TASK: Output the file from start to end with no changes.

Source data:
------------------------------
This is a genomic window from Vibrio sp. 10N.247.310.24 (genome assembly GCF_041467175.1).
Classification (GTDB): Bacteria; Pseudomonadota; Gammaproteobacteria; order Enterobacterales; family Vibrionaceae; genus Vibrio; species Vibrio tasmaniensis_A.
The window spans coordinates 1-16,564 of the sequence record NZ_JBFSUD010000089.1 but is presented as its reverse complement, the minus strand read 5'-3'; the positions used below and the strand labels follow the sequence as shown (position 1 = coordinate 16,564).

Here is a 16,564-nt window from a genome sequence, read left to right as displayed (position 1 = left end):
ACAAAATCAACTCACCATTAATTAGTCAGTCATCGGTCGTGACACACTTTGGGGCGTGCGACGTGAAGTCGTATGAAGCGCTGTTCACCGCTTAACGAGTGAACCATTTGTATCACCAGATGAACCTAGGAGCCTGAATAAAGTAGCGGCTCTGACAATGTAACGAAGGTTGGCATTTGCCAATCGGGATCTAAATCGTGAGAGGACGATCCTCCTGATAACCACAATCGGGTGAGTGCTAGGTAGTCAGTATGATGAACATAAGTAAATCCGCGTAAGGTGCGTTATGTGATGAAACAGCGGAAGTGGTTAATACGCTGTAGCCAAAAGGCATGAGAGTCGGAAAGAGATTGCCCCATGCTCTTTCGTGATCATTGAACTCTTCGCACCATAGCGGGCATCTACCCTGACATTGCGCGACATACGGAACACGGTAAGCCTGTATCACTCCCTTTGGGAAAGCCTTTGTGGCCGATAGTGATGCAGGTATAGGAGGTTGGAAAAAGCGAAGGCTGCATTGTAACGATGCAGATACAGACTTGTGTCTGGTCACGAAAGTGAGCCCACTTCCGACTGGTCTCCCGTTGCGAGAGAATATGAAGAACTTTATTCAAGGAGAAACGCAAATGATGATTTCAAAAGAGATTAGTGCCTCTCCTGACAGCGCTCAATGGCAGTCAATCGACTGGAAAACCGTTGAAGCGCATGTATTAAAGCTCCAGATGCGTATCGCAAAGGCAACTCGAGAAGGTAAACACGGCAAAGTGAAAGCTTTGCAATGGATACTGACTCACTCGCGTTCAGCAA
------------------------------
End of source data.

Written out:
This is a genomic window from Vibrio sp. 10N.247.310.24 (genome assembly GCF_041467175.1).
Classification (GTDB): Bacteria; Pseudomonadota; Gammaproteobacteria; order Enterobacterales; family Vibrionaceae; genus Vibrio; species Vibrio tasmaniensis_A.
The window spans coordinates 1-16,564 of the sequence record NZ_JBFSUD010000089.1 but is presented as its reverse complement, the minus strand read 5'-3'; the positions used below and the strand labels follow the sequence as shown (position 1 = coordinate 16,564).

Here is a 16,564-nt window from a genome sequence, read left to right as displayed (position 1 = left end):
ACAAAATCAACTCACCATTAATTAGTCAGTCATCGGTCGTGACACACTTTGGGGCGTGCGACGTGAAGTCGTATGAAGCGCTGTTCACCGCTTAACGAGTGAACCATTTGTATCACCAGATGAACCTAGGAGCCTGAATAAAGTAGCGGCTCTGACAATGTAACGAAGGTTGGCATTTGCCAATCGGGATCTAAATCGTGAGAGGACGATCCTCCTGATAACCACAATCGGGTGAGTGCTAGGTAGTCAGTATGATGAACATAAGTAAATCCGCGTAAGGTGCGTTATGTGATGAAACAGCGGAAGTGGTTAATACGCTGTAGCCAAAAGGCATGAGAGTCGGAAAGAGATTGCCCCATGCTCTTTCGTGATCATTGAACTCTTCGCACCATAGCGGGCATCTACCCTGACATTGCGCGACATACGGAACACGGTAAGCCTGTATCACTCCCTTTGGGAAAGCCTTTGTGGCCGATAGTGATGCAGGTATAGGAGGTTGGAAAAAGCGAAGGCTGCATTGTAACGATGCAGATACAGACTTGTGTCTGGTCACGAAAGTGAGCCCACTTCCGACTGGTCTCCCGTTGCGAGAGAATATGAAGAACTTTATTCAAGGAGAAACGCAAATGATGATTTCAAAAGAGATTAGTGCCTCTCCTGACAGCGCTCAATGGCAGTCAATCGACTGGAAAACCGTTGAAGCGCATGTATTAAAGCTCCAGATGCGTATCGCAAAGGCAACTCGAGAAGGTAAACACGGCAAAGTGAAAGCTTTGCAATGGATACTGACTCACTCGCGTTCAGCAA